Yitro—Awareness of God

“I am YHVH your God, who brought you out of the land of Egypt, out of the house of bondage.” (Exodus 20:2)

Yitro is one of two parshas containing the Ten Commandments (the other is Vaetchannan in Deuteronomy).  This verse, the first commandment, seems at first not be a commandment all.  It is God’s self-declaration to all of Israel at Sinai.

In accounting this as a separate, positive command, the Rabbis differ not only from all of the various enumerations of the Ten Commandments found in Christian traditions but from other ancient Jewish writers such as Philo and Josephus. The Rabbis understand these words not merely as a preamble to the commandments, but as a commandment itself, according to which we are responsible for awareness of God.

Our awareness of God is often obscured by routine.  Perhaps this routine is necessary to get things done, to prevent us from being continually stupefied by the fact that we are capable of thought, of appreciating beauty . . . , in short, that we ARE.   But we must not let such practical considerations cut us off essentially from wonder, which is the root of awareness of God.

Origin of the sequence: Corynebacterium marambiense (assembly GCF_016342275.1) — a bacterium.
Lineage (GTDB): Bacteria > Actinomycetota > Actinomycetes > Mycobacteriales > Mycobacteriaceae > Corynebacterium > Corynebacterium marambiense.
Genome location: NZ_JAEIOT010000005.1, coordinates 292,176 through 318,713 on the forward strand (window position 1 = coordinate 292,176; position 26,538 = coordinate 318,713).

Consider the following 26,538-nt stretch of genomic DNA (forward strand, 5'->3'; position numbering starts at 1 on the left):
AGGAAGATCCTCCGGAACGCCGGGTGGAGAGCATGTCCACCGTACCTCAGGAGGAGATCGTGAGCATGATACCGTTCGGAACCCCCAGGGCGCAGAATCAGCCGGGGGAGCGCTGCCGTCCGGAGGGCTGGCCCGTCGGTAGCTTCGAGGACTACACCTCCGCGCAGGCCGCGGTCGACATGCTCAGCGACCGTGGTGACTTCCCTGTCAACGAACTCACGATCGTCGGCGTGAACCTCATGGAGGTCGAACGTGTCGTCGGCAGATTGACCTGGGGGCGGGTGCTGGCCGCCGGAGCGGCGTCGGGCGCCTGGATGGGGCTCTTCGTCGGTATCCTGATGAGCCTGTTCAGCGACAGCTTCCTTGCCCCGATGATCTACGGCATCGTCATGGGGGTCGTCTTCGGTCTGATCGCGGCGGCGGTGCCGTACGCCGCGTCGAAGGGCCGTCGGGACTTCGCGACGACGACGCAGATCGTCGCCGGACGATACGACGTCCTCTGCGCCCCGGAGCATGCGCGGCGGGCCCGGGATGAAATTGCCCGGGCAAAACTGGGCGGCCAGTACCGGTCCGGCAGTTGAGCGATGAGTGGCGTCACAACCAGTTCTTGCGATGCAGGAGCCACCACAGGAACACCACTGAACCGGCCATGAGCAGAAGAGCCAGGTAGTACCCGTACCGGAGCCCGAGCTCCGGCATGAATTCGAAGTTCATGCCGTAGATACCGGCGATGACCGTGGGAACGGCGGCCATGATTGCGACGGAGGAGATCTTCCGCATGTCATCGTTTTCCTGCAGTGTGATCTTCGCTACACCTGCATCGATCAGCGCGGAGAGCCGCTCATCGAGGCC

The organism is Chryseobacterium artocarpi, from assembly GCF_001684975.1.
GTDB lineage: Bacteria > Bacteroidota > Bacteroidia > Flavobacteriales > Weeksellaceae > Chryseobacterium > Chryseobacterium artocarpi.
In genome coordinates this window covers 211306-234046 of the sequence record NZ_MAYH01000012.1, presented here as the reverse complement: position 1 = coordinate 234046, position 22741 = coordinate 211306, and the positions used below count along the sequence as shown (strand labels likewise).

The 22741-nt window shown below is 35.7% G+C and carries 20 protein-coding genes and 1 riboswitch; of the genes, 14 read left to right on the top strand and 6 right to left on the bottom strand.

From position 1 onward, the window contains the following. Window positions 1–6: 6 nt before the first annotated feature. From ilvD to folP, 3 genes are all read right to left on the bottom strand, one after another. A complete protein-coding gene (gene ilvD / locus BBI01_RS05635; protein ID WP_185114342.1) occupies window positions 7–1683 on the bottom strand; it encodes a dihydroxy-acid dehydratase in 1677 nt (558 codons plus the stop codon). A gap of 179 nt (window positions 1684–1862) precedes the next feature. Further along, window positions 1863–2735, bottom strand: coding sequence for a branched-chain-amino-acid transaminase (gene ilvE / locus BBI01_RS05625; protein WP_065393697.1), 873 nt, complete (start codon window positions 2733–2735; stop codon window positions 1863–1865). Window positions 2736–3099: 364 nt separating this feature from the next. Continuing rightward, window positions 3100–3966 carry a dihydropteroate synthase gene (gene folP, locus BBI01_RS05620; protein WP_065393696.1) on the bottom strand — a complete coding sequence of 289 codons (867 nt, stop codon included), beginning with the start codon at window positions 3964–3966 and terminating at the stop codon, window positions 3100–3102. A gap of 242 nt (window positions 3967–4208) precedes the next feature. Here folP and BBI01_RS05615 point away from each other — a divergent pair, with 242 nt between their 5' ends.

“The surest way to suppress our ability to understand the meaning of God and the importance of worship is to take things for granted.  Indifference to the sublime wonder of living is the root of all sin.”  So writes Abraham Joshua Heschel, an unsurpassed exponent of wonder.  For Rabbi Heschel wonder, or “radical amazement,” is essential for “an authentic awareness of that which is; it refers not only to what we see but also to the very act of seeing, as well as to our own selves, to the selves that see and are amazed at their ability to see.”

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2 Comments to “Yitro—Awareness of God”

  1. Will, Thanks for these notes and insights. I usually get something good from what you send out; but these two were particularly helpful and encouraging.

  2. Hello out there! Good to hear from you. You always did have a soft spot for Heschel. Hope this finds you well.

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